Tags: Interviewing

Situational Interview Tips

Interviews are a crucial part of the hiring process, focusing on a deep dive into a candidate’s background and how it aligns with the business needs of a future employer. It’s no secret that methods and techniques for interviews are evolving. In order to compete in such a fierce job market, candidates need to go above and beyond to shine. Situational interview questions are often part of the process, so how does one stand out against the competition? With a few tips and preparation, I promise, you will nail your next interview.

When going through the selection process with a company, there are essentially two goals: ensuring role alignment, and predicting future success within the organization. To showcase your talent, be ready to speak to examples of achievement in your past work history. Start by taking a hard look at your resume, and list out your achievements, projects you’ve worked on, and lessons learned. Don’t be afraid to write out this list and refer to it while rehearsing for the interview.

How do you know your answers and results are what the hiring manager is looking for? The secret lies within job descriptions. Look up the job posting - what are the required skills for the role? What daily tasks will this person be performing? Think about how that relates to your past experience as well as your professional goals. Pull out key buzz words from the description and use this to your advantage! See the word “commitment” a lot? Use it during your interview!

Here’s an example: Let’s say one of the listed responsibilities includes driving customer commitment and engagement. Be ready to demonstrate how you’ve improved customer relations and built accounts in the past. The hiring manager wants to know how you can contribute and be successful – share those examples. However, ensure you are mindful of keeping any previous employer proprietary knowledge confidential.

Another overlooked resource out there for interview preparation is Glassdoor. Yes, it is well known site for attracting employees to share their reviews of a company and experiences. However, there is also an Interview section where people (whether hired or not), can offer tips and advice on how their selection process. You can sometimes find sample interview questions that can help guide you as well. Take a look!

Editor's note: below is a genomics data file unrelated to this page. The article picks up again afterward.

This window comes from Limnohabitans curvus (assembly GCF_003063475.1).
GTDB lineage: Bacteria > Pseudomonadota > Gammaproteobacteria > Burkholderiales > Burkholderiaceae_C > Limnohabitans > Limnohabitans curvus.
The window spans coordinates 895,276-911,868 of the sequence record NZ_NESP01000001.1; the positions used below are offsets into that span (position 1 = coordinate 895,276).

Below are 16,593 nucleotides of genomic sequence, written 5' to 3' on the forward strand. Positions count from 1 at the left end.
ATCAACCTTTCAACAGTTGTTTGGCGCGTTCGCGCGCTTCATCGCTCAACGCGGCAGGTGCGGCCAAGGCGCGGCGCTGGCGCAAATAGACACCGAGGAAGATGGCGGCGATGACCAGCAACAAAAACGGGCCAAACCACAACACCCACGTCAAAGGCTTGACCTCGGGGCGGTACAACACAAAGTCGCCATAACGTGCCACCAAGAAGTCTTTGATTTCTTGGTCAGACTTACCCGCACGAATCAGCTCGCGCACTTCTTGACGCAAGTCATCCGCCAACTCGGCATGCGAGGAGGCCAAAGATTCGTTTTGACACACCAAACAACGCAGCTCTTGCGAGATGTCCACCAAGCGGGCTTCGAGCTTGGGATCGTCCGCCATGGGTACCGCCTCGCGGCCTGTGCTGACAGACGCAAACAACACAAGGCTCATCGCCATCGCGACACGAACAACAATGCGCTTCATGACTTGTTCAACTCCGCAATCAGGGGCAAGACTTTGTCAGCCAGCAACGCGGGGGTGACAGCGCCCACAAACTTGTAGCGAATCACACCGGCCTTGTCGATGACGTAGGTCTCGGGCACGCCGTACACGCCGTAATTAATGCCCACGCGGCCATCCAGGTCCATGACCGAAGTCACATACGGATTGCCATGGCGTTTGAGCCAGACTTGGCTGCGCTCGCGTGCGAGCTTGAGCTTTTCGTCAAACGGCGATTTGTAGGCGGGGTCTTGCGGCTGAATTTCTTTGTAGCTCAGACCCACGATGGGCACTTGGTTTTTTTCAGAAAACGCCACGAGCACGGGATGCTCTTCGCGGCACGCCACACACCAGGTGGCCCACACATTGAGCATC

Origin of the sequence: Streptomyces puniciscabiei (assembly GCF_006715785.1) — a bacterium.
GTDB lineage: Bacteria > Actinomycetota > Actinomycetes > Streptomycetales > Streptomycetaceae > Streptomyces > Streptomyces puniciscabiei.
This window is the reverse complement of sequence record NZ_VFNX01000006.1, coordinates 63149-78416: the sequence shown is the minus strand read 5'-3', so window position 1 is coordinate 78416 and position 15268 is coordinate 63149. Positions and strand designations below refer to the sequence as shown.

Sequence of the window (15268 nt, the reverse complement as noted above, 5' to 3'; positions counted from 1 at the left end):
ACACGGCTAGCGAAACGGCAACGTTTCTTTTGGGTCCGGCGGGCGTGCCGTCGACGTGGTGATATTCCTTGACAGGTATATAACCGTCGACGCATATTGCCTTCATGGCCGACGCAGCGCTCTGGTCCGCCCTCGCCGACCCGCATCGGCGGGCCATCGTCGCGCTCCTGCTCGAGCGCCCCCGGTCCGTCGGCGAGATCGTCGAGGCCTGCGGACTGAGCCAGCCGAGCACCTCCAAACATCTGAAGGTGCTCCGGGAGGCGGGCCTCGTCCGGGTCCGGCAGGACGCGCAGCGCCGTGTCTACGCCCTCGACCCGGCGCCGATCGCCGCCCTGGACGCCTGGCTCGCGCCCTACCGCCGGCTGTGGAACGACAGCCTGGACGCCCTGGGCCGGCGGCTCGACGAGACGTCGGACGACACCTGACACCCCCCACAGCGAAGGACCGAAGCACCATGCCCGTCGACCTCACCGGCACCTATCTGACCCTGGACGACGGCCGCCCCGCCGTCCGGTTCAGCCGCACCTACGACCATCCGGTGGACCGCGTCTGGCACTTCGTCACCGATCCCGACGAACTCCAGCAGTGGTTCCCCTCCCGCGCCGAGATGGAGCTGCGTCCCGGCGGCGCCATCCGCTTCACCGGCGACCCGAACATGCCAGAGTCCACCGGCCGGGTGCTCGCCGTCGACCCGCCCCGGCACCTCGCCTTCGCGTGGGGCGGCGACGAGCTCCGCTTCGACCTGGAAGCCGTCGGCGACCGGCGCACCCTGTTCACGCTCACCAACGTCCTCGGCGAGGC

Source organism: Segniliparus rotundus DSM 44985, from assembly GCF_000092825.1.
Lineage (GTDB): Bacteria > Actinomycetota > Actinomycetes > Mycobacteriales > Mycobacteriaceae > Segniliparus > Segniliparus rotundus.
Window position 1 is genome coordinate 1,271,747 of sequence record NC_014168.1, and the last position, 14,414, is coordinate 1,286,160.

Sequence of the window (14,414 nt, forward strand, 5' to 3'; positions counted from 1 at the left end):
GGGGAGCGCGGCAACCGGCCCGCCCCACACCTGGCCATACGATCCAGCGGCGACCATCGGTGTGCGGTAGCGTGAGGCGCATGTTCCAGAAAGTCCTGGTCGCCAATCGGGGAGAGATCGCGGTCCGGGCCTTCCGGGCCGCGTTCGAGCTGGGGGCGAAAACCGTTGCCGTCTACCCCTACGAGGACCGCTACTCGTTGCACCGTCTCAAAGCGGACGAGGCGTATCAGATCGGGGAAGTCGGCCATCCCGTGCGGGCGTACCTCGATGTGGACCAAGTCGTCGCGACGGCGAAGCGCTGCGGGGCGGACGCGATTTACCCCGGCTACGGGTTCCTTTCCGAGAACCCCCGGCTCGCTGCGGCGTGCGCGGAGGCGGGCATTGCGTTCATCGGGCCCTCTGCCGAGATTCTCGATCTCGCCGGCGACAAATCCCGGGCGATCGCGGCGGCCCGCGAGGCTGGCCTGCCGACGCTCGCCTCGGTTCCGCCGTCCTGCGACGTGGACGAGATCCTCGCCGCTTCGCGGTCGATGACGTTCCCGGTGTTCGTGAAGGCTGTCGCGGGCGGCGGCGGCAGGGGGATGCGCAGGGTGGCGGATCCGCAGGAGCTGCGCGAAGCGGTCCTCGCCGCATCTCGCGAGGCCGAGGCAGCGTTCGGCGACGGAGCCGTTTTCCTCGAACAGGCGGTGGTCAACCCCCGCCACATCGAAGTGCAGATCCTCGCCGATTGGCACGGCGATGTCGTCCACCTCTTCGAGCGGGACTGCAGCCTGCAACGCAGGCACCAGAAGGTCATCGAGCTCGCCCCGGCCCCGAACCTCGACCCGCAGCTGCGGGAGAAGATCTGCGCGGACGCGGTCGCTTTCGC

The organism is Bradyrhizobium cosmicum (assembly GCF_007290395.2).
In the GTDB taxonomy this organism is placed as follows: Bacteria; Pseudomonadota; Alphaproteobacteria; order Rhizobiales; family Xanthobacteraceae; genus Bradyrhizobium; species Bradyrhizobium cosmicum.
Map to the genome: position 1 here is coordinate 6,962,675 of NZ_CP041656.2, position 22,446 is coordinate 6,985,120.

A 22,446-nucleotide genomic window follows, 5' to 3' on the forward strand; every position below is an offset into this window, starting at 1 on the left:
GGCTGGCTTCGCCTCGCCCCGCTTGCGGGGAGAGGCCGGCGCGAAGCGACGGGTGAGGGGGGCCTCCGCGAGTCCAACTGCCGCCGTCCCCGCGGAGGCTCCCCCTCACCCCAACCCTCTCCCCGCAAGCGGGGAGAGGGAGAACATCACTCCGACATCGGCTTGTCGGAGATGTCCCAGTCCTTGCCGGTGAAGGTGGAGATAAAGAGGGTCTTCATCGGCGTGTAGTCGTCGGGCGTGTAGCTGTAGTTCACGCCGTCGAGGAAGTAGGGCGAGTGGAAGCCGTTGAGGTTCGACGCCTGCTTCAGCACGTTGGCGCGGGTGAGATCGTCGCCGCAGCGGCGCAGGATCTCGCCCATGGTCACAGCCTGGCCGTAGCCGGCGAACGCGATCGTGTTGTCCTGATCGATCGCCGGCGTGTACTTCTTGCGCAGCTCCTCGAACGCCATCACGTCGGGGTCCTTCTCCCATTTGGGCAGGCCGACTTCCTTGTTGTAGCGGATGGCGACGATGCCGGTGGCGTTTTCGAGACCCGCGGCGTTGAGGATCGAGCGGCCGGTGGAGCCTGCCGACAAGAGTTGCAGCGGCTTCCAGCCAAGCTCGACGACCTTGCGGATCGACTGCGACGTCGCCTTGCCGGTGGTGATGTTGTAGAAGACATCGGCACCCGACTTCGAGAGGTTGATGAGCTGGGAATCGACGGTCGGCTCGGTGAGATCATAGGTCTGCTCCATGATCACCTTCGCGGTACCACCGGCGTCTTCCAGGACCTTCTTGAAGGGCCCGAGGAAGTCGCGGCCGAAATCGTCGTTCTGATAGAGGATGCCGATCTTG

So, you’ve studied the job description, have solid examples of how you can rock the position. Now it’s time to practice your delivery. Sure, we all get nervous during an interview. But you have more power than you think – just use the STAR Method! A handy acronym to remember to deliver the whole story. 

Here’s the breakdown:

  • S (Situation) – This is where you set the stage. Describe the project, or background to achievement. Provide those relevant details that will bring the story full circle in the end.
  • T (Task) – Describe the challenge at hand, and what your role was in guiding towards resolution.
  • A (Action) – This is the meat and potatoes. Think about what action you took towards solving a problem, achieving a goal.
  • R (Result) – State the outcome. Don’t be afraid to brag a little.

 

Conclusion

Interviews can always go a number of ways, but the overall goals and strategy remain the same. Competition is fierce in the job market, and being prepared is essential to stand above the rest. Don’t be afraid to ask a friend, trusted colleague, or your bathroom mirror to practice your STAR delivery – and get feedback. You have the power to drive your professional career, and ability to realize your goals. It’s as the old saying goes, “practice makes perfect” – or at least practice helps you be more comfortable with the interview process.

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